Wednesday, March 3, 2010

Sissi: Myth and History


Elisabeth of Bavaria, Empress of Austria, has become of one the most iconic figures of the nineteenth century. In spite of her numerous eccentricities, many of which she shared with her favorite cousin King Ludwig IIof Bavaria, Elisabeth was and is a greatly beloved figure both in her native land and in her adopted country. She was and is especially beloved to the Hungarians, on whose behalf she interceded. Like Marie-Antoinette, Elisabeth detested court protocol, having been raised in a free and easy environment. In Sissi's case, it was the court of Austria she found stiff and suffocating, which is surprising since the Habsburgs were not such sticklers for etiquette like the Bourbons. Unlike Marie-Antoinette, who only went a few yards away to Petit Trianon for refuge, Elisabeth wandered the world, going to places like Ireland and Corfu, leaving her husband and children behind. She insisted upon going about as a private citizen, with only one lady-in-waiting in attendance, which is how she eventually came to be assassinated. Nevertheless, her beauty, her inner suffering, the loss of her son to suicide, and her violent death make hers a tragic and mysterious life to contemplate. To quote a poem she wrote in her diary:

An endless lake
Is my soul:
I see no end to it.
Here are scenes from the trilogy of films based upon the life of Elisabeth, Empress of Austria. The films are now available in English. More HERE. Share

9 comments:

alix.cardos said...

Sissi was the greatest beauty of her time. I think her portraits, although magnificent, do not entirely manage to capture her beauty. She is, in my opinion, the only royal who looks more beautiful in photos than in portraits. The portraits show a magnificent bur cold and remote empress, while in the photos her sweetness and kindness are visible. She did have major psychological problems, like almost all the Wittelsbach family. She was depressive, anorexic and very self-centred. By all accounts, she was not a very good mother to her eldest children and she was an absent and indifferent wife. The Emperor, however, was a very good husband, who put up with all her "eccentricities" and loved her passionately all his life.

P. M. Doolan said...

Hi Elena,
I just noticed your posting on Sissi. I don't know if you have seen my posting last week on my blog about Sissi's travels in Switzerland.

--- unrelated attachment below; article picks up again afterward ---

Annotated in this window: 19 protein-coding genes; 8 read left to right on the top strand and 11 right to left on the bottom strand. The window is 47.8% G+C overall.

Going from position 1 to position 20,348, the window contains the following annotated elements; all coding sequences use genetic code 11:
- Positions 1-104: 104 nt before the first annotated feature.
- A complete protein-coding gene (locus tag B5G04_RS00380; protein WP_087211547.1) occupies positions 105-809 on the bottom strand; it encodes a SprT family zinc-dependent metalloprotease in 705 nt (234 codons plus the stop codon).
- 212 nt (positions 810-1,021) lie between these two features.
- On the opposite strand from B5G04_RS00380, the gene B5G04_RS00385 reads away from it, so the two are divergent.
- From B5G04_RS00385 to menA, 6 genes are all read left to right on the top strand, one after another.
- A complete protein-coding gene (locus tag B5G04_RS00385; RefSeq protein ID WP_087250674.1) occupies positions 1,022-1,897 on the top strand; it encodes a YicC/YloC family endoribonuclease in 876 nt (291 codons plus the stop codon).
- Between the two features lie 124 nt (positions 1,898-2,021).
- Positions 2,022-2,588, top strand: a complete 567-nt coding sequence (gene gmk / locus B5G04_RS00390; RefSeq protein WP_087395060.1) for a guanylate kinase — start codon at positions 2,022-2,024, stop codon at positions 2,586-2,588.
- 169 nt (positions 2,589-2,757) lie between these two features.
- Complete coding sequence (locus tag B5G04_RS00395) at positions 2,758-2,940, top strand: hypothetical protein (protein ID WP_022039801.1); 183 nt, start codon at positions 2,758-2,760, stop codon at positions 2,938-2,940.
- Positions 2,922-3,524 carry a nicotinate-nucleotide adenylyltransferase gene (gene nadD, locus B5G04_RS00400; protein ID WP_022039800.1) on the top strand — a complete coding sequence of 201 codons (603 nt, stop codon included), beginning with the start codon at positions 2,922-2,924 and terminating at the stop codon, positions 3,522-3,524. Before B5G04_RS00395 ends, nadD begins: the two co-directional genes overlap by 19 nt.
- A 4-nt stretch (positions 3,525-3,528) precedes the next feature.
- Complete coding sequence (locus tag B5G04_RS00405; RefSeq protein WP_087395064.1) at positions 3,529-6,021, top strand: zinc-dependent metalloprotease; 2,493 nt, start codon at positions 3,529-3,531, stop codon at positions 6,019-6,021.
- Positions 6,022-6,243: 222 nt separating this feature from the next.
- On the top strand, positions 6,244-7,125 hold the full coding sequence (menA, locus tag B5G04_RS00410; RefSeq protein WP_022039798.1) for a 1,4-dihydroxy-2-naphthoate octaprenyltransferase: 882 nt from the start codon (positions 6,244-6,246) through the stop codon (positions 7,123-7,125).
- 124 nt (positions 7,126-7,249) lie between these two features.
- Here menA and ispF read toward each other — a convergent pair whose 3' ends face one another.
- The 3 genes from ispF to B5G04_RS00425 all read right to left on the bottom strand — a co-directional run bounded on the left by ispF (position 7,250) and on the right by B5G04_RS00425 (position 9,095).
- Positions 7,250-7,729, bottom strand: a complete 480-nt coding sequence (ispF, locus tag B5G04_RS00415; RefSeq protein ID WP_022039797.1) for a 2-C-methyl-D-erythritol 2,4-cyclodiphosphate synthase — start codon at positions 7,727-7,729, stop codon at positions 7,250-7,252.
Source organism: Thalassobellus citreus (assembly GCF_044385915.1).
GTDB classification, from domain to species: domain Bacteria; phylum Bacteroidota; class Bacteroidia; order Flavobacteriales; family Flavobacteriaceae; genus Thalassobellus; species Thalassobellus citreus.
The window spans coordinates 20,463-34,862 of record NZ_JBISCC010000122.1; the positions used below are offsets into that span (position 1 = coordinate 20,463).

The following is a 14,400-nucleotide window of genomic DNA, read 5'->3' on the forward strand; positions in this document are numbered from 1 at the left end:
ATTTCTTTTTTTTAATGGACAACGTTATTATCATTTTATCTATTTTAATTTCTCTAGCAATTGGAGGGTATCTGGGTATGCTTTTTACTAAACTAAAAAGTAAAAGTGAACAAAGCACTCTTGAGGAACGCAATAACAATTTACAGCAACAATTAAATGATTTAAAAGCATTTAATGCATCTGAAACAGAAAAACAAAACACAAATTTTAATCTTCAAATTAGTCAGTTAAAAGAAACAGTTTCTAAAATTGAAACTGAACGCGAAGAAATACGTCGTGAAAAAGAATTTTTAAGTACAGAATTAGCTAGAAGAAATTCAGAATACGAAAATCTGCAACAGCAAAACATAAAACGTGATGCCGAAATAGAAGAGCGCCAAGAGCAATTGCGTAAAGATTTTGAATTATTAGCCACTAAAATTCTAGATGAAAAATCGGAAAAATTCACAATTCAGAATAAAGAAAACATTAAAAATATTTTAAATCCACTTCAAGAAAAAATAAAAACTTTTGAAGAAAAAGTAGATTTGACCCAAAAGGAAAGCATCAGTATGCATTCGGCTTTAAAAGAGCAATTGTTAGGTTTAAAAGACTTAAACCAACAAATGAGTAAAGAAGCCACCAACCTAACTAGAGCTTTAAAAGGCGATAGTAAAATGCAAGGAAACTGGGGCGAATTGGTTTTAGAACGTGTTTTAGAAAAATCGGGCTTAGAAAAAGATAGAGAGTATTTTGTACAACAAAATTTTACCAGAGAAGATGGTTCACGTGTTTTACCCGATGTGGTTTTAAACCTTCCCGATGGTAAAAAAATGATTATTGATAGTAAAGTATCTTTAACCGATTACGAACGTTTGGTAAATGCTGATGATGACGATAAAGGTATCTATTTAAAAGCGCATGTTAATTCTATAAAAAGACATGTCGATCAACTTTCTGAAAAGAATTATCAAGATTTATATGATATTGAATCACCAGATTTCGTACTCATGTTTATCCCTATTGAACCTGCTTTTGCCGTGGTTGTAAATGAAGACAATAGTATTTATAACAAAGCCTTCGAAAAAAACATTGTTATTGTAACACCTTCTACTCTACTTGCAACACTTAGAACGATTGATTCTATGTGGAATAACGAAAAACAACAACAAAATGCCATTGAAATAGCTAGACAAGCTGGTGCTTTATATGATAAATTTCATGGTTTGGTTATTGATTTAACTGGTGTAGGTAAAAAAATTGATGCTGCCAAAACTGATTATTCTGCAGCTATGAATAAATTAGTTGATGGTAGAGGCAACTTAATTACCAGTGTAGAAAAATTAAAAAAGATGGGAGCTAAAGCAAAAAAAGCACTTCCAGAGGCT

She certainly liked to travel, which is not surprising considering the stifiling atmosphere at the court in Vienna -I think the movie does a good job portraying this.

elena maria vidal said...

Thank you for the excellent summary, Alix. I agree that the photos capture her sweetness of soul.

Thank you, P.M. I added a link to your post in my post above, and here it is here as well:
http://www.pauldoolan.com/2010/02/sissi-visits-switzerland.html

alix.cardos said...

Elena, thank you for your appreciation of my comment. Sissi is one of my favorite royals. For those who can speak French, I would reccomend the excellent biography "Sissi, impératrice d'Autriche" by Jean des Cars. He had the privilege of knowing Zita, the last Empress of Austria, who shared many memories of Franz Josef's abiding love for his wife.
Elena, perhaps one day you could post about Sissi's sisters, all of whom led very interesting lives.

elena maria vidal said...

That book sounds fascinating, Alix! I would love to do Sissi's sisters!

lara77 said...

Sissi, Empress Elizabeth of Austria was a very tragic individual; her love of freedom and disdaining protocol definitely caused her tragic death. What always fascinates me in the case of people marrying into royalty are the many individuals like Sissi(The late Diana, Princess of Wales seems the most recent)who try to run away from protocol and duty. Was nothing explained to these people over the centuries that their lives are secondary to the institution of monarchy and the stability of the state? I do not mean to sound cold or indifferent but there is a price to be paid when one marries into a royal reigning family. Duty, responsibility and the needs of the nation are paramount. Many of these people never had what it took; they should have said no when asked for their hands in marriage.

Jamie said...

Thank you so much for posting this, Elena! :) I enjoyed it very much!

elena maria vidal said...

In Sissi's case, she was only 14 when she married and my impression is that she was too young to grasp her duties as a wife much less her duties as an Empress. Even if it had been explained to her beforehand, she was too immature to understand and I think it all hurt her emotionally, especially being a wife so young and having babies right away. And then her first child died, which was traumatic.

elena maria vidal said...

You are welcome, Jamie! She was an enchanting albeit totally enigmatic women.